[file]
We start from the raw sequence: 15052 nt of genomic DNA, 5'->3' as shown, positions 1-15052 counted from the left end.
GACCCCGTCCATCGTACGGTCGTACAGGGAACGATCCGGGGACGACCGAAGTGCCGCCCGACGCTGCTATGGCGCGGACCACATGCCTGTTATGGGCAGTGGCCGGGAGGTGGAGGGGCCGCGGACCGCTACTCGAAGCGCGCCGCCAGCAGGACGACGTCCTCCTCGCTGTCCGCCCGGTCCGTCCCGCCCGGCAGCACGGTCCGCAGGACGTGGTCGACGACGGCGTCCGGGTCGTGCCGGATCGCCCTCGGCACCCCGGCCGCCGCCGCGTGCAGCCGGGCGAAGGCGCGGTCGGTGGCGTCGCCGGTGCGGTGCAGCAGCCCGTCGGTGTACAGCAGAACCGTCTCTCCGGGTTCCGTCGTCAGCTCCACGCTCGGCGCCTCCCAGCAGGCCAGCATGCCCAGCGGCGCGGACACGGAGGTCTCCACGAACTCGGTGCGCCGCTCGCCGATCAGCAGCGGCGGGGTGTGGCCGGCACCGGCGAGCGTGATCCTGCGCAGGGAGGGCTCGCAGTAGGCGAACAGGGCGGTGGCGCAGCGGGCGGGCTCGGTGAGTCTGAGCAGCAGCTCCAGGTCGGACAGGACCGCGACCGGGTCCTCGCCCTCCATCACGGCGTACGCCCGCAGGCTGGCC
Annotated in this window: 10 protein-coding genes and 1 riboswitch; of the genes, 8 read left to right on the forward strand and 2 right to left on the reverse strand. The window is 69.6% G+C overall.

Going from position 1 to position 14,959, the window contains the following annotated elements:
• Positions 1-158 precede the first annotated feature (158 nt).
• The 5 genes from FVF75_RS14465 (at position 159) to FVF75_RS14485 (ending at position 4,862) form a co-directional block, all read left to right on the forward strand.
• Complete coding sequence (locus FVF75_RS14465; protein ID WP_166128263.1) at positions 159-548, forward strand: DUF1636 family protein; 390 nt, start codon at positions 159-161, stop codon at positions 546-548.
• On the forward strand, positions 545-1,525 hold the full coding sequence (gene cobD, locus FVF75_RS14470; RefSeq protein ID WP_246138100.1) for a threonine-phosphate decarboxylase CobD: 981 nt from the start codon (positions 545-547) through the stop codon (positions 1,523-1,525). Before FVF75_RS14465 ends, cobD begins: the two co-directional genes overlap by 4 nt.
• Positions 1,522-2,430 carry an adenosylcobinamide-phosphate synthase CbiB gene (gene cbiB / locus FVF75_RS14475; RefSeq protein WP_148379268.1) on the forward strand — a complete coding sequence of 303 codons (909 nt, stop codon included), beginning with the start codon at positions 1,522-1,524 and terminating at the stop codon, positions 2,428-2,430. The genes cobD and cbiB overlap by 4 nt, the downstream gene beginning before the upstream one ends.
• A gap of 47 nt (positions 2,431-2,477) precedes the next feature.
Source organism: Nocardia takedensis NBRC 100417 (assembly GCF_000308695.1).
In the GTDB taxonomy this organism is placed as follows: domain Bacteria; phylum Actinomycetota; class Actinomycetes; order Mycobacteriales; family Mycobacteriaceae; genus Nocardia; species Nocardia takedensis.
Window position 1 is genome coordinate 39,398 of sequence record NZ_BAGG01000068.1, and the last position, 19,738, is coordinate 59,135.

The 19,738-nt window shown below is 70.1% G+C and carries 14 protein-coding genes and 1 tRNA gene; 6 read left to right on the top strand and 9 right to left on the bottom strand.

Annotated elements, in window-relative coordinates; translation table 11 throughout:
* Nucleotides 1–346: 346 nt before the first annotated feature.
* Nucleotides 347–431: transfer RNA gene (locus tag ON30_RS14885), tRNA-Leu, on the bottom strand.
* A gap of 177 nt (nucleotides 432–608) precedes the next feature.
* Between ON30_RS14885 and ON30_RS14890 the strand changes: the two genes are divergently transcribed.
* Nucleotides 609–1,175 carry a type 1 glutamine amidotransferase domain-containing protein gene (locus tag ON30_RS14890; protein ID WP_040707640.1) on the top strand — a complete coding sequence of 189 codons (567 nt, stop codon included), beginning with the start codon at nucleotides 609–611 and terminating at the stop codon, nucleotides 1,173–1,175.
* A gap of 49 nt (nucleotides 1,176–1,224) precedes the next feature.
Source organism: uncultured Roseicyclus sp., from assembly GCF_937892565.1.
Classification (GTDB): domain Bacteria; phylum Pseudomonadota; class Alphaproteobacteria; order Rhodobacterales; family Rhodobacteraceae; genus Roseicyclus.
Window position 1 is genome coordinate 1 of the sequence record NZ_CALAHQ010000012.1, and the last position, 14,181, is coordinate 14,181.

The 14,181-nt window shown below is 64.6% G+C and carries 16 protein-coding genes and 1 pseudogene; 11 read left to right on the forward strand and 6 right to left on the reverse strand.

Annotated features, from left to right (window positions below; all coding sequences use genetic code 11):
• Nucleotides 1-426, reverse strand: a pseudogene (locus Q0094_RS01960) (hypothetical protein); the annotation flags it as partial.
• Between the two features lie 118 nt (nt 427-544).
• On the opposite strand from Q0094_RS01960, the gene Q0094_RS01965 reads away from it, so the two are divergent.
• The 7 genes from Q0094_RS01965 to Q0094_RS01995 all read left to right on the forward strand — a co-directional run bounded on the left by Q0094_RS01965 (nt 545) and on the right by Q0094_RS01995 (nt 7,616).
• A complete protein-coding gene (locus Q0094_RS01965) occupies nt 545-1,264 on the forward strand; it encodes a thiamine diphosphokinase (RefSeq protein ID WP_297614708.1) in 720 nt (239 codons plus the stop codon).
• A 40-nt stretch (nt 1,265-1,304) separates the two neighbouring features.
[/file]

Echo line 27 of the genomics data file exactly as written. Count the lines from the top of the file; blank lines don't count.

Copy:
• Nucleotides 1-426, reverse strand: a pseudogene (locus Q0094_RS01960) (hypothetical protein); the annotation flags it as partial.